Frankenberg, Erica, & Siegel-Hawley, Genevieve
Choice Without Equity: Charter School Segregation and the Need for Civil Rights Standards
University of California-Los Angeles
Examines diversity and racial isolation within charter schools in 40 states and several dozen metropolitan areas.
Journal Name or Institutional Affiliation:
The Education Digest
Vol. 76, No. 5, pp. 44-47
- While charter schools are increasing in number and size, enrollment presently accounts for only 2.5% of all public school students.
- Charter schools attract a higher percentage of black students than traditional public schools, in part because they tend to be located in urban areas. As a result, charter school enrollment patterns display high levels of minority segregation, particularly for Black students.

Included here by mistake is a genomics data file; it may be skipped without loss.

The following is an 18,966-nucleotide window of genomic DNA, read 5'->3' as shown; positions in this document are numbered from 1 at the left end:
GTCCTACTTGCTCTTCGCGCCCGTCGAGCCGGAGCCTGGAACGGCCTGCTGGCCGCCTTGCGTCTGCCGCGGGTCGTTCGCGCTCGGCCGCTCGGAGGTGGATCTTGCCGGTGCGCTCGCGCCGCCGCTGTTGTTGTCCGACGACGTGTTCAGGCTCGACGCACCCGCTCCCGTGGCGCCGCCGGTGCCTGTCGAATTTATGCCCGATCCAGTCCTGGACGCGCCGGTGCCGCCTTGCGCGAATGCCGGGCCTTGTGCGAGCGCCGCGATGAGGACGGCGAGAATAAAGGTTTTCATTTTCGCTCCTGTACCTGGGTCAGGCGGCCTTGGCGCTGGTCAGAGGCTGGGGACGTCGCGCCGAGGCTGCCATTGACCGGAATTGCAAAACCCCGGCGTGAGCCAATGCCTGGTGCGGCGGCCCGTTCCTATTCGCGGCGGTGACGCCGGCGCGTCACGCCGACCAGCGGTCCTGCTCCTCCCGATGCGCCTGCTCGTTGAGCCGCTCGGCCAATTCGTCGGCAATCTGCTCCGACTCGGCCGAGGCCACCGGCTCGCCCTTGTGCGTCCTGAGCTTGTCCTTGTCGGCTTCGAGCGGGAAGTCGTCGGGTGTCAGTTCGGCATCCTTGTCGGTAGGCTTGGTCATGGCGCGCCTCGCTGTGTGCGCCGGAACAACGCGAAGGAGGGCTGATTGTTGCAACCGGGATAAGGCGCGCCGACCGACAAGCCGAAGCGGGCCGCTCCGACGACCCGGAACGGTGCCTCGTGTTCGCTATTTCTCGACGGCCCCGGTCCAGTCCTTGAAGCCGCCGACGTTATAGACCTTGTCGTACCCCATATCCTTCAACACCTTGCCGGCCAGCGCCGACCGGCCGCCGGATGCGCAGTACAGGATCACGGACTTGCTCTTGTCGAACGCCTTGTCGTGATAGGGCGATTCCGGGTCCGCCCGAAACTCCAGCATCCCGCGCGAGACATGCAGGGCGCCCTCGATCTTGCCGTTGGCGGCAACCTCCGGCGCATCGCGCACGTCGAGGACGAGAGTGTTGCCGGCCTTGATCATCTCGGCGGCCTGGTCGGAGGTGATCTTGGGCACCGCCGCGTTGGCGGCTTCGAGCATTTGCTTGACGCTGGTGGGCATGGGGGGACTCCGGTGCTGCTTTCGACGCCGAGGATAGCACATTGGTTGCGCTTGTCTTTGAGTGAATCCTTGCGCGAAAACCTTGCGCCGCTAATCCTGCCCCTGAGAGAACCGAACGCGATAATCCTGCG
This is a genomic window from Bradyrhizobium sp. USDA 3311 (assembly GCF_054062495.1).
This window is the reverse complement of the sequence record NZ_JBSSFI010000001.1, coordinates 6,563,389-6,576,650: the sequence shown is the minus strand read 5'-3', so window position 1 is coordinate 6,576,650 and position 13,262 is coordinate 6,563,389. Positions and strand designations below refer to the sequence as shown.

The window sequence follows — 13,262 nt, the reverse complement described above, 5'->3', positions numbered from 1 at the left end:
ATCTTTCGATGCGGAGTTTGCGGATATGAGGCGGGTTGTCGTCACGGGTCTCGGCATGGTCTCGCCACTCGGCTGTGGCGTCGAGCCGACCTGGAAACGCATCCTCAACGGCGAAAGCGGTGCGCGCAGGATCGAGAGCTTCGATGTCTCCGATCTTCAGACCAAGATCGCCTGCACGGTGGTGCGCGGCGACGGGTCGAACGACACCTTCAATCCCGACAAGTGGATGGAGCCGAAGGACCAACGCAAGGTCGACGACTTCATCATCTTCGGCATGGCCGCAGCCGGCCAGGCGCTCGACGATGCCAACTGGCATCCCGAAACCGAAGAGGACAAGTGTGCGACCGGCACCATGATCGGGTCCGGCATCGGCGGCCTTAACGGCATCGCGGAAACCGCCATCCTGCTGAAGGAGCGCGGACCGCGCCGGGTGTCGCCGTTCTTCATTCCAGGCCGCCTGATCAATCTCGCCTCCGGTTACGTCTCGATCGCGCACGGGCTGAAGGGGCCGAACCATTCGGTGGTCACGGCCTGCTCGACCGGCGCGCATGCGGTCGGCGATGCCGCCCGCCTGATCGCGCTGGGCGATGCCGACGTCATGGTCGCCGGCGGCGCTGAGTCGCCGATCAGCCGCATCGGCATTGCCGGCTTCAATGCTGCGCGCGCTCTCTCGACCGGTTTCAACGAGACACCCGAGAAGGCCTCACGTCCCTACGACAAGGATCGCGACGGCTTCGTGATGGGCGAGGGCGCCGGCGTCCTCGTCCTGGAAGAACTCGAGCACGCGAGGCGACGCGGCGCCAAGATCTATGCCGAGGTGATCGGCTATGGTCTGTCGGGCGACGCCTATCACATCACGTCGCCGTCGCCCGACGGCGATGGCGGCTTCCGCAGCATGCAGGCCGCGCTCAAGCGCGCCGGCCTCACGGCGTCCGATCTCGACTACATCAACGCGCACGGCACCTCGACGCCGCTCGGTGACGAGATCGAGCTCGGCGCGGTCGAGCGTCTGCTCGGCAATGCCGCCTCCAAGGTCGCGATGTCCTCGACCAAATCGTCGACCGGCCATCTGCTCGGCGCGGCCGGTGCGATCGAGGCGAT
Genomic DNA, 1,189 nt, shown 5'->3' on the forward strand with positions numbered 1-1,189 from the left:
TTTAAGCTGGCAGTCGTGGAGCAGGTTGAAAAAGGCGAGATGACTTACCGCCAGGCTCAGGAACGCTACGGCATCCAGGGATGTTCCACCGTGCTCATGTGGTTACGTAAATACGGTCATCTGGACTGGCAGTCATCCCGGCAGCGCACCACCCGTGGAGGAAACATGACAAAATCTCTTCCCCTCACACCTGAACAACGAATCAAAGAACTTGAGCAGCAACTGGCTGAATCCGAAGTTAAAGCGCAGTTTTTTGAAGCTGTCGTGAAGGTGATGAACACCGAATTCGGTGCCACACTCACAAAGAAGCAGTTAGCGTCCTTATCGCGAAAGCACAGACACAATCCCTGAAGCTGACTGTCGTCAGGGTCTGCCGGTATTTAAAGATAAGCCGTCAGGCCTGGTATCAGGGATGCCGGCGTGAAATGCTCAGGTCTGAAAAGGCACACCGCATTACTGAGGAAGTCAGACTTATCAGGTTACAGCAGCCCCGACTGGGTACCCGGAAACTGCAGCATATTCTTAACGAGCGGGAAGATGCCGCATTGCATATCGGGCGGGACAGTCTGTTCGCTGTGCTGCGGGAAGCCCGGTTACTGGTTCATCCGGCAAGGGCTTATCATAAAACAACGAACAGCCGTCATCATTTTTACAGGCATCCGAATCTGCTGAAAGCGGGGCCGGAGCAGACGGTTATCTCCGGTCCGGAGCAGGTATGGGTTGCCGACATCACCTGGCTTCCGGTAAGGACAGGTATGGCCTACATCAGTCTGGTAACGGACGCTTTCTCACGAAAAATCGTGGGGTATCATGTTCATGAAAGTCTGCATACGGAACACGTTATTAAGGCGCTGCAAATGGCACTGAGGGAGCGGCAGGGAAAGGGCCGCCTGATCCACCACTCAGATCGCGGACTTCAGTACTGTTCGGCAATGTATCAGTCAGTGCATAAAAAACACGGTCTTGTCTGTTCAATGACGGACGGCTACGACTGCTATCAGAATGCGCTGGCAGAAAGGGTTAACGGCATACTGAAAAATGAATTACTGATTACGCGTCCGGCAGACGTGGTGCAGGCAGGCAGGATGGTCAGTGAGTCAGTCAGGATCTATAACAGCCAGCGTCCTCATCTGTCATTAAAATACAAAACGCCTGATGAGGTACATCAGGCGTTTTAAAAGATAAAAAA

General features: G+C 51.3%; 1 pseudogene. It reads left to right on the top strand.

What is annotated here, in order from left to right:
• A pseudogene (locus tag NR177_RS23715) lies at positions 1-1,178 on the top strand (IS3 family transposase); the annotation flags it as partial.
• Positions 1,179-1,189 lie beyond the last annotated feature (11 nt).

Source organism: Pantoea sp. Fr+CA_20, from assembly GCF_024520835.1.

- At the national level, 70% of Black charter school students attend intensely segregated minority charter schools (which enroll 90%-100% of students from under-represented minority backgrounds), or twice as many as the share of intensely segregated Black students in traditional public schools.
- Higher percentages of charter school students of every race attend predominantly minority schools (50%-100% minority students) or racially isolated minority schools (90%-100% minority students) than do their same-race peers in traditional public schools.
- Patterns in the West and in a few areas in the South, the two most racially diverse regions of the country, also suggest that charters serve as havens for white flight from public schools.
Journal Article Historical Analysis
Charter Schools, Racial Composition
Descriptive Statistics, Literature Review, Policy Analysis
Method of Analysis:
Descriptive Statistics, Policy Analysis
Unit of Analysis:
- Analysis of 40 states, the District of Columbia, and several dozen metropolitan areas with large charter school enrollments.
- Uses federal data